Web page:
Jack Goellner, who served as the Press' director from 1974 to 1995, said that when he joined the Press as sales and advertising manager in 1961, its annual output was a modest 28 books and five journals, compared to the 54 journals and roughly 150 books it publishes today.
Up until the mid- to late-1940s, Goellner said, most of what the Press published was written by Johns Hopkins faculty. However, under the leadership of his predecessor, Harold E. Ingle, the director from 1948 until 1974, the organization began to spread its wings and commission more outside authors, at the same time expanding the range of books.
In addition to scholarly journals and monographs, the Press now publishes works for a general audience, including health, regional history and trade reference books.
Goellner credits Marie Hansen, former journals manager and later associate director, for elevating the Press' stature and output.
"She built up the journals division to where, when she retired a few years ago, the Press was publishing more journals than any other press in the country," he said.
Goellner said Hansen was also "directly responsible" for the Press' largest innovation to date, the creation of Project Muse. Launched in 1995, Project Muse provides worldwide online institutional subscription access to the full text of more than 220 scholarly journals in the arts and humanities, social sciences and mathematics.
Jordan said the "thriving" project, with more than 1,000 subscribers, has become a model for collaboration between publishers and libraries.
"It has changed from being purely a publication vehicle for the Press into this collaborative effort where we are publishing journals of 25 other presses," Jordan said. "There is a long history of innovation here, and this has clearly been one of our biggest success stories."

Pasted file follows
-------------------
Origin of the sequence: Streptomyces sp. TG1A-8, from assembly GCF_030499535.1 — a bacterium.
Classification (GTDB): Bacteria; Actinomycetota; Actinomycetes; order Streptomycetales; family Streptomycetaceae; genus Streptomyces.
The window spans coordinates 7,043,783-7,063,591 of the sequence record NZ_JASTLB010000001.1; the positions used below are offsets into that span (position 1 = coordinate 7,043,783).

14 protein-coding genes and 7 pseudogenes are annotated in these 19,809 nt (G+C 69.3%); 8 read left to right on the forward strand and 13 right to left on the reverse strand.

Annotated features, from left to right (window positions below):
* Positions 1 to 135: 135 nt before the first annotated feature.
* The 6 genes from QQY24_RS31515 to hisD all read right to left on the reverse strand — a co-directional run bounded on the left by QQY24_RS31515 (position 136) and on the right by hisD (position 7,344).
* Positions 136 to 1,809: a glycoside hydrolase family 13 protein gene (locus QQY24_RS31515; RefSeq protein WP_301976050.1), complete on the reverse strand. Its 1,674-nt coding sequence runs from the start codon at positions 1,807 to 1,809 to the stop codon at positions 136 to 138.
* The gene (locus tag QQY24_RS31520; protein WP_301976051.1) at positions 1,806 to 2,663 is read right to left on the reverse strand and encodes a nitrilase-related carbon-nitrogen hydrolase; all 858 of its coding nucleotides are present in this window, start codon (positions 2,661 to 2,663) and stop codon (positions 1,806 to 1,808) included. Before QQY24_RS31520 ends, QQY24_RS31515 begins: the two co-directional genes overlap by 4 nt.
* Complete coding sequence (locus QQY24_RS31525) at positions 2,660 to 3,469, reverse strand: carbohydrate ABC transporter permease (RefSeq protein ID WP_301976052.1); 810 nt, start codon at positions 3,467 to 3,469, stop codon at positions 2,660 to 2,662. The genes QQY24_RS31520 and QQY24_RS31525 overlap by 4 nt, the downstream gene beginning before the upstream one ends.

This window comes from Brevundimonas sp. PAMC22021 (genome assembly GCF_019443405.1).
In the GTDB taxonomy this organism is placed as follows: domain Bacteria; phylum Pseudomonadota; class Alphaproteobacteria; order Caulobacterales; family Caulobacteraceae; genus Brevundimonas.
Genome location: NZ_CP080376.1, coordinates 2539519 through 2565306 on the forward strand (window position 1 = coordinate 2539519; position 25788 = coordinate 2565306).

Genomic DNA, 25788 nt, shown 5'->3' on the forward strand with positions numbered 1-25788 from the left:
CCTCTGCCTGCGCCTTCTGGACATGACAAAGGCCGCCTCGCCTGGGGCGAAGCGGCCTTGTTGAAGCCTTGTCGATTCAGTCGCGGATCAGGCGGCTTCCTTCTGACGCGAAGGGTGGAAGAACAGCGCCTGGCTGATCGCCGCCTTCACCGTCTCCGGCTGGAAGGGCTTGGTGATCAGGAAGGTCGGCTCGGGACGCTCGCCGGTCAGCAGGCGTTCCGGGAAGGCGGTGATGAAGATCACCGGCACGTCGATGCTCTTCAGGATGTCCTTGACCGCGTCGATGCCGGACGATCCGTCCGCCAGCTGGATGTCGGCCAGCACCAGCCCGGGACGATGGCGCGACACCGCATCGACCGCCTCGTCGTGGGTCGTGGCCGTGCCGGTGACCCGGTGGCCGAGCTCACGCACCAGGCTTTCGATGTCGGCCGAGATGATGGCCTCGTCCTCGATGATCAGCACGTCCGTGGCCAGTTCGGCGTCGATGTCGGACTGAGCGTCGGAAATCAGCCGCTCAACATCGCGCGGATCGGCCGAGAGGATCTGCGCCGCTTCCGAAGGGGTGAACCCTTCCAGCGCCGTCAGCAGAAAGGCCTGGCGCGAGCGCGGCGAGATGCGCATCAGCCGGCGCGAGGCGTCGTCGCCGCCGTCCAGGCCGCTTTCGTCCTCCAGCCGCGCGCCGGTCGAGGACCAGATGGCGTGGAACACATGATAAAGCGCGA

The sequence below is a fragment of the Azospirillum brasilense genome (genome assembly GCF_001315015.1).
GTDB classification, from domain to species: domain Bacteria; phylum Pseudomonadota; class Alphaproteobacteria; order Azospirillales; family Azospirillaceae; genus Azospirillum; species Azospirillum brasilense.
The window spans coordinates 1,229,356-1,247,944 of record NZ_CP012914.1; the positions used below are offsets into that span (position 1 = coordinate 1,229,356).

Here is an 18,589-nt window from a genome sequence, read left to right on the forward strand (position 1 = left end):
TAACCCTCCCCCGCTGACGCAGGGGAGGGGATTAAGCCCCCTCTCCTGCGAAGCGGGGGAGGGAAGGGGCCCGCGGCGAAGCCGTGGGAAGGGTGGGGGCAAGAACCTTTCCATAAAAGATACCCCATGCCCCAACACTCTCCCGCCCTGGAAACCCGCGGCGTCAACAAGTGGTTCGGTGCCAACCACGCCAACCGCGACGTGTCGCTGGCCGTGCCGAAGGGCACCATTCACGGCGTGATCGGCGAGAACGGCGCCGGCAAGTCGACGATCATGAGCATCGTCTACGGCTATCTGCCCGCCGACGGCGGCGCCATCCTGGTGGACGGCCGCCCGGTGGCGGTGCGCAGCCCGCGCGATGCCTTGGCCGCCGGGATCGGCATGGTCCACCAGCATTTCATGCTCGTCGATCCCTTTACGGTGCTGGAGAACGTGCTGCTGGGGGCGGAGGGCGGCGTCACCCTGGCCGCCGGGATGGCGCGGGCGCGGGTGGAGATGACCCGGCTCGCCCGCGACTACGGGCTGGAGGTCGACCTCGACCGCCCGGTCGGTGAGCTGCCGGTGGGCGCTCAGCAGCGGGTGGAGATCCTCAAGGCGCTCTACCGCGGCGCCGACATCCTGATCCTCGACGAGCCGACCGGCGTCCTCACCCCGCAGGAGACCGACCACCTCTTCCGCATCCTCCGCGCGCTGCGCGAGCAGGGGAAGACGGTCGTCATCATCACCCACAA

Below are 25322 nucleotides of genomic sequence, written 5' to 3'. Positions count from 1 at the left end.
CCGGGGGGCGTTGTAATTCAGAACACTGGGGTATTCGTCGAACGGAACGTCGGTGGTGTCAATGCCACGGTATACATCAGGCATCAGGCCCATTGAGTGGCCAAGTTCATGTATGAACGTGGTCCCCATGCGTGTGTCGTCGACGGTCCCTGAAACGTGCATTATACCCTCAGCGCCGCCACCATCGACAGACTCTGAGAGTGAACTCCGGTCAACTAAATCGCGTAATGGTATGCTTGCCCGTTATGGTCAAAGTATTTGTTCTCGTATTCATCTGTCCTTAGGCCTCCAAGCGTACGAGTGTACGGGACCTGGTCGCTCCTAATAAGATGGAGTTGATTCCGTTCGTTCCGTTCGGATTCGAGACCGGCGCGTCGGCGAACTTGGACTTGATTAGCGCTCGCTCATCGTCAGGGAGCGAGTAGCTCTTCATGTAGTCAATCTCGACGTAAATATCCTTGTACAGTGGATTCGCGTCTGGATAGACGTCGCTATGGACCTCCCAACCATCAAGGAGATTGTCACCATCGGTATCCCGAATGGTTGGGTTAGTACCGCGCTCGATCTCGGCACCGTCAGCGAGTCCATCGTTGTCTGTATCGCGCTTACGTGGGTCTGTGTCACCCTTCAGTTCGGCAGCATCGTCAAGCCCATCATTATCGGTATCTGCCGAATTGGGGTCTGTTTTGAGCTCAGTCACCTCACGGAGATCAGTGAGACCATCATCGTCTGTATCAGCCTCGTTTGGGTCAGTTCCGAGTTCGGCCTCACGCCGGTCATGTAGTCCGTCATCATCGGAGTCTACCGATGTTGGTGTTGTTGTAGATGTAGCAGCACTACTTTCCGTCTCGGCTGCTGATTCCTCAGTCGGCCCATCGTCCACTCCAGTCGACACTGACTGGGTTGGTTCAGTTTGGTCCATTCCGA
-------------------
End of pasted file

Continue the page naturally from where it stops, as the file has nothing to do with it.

The state of the Press isn't all rosy, however.
Today, Jordan said, university publishers are faced with dwindling sales and price resistance in their journal and monograph divisions, due mainly to cutbacks in the budgets of libraries nationwide.
"Overall, university press publishing is not in great shape right now," Jordan said. "That is why we are working a lot harder to strengthen our journal publications and reinvent ourselves where we can."
Goellner, who oversaw the Press through a dark time during his tenure, said the Press has a long history of survival. When many other presses were closing their doors in the 1970s due to cutbacks of support from their parent universities, he said, the Press remained viable due in part to its unique independence--the Press receives no direct subsidies from the university.
"When tough times came and other publishers had $300,000 to $500,000 taken out of their operating budgets, we got by because we generated the income ourselves," he said. "We have maintained a wonderful relationship with the university that allows us many freedoms."
In 1993, the Press moved into its first and current permanent home at 2715 N. Charles St., the former site of Saints Philip and James Church. The Press had previously been housed temporarily on York Road, in Homewood's Whitehead Hall and in what is currently Zurich headquarters on Keswick Road.
Looking ahead to the future, today's staff see both challenges and promise.
Lee Sioles, managing editor, said the reputation of the Press is such that both new and established authors continue to seek it out.
"I've been here for 12 years and through three directors, and the one thing that's stayed the same is the very high quality of the imprint," Sioles said. "Our authors are smart, our books are full of cutting-edge ideas, and I never know what interesting new work is about to show up on my desk."
Jacqueline C. Wehmueller, an executive editor at the Press, said the division has been blessed with "creative problem solvers who manage to get through the hard times."
"It's evident in the range of projects that we do," she said. "We always find a way to publish important books--books that help people live better, bring people's attention to important issues, fill in a piece of scholarship that has been overlooked or bring a new perspective to something that has already been looked at."
Jordan said that when he comes to work each day and sees the desire and creativity that emanate from the Press' 126 employees, he knows it is in good hands.
"This place will be here in 125 years if the university is here; I really believe that," Jordan said. "Publishing is such an integral, central part of what a powerful university does. Our challenge is always to be more relevant, to be more of an engine for the transmission of knowledge. It's what we do."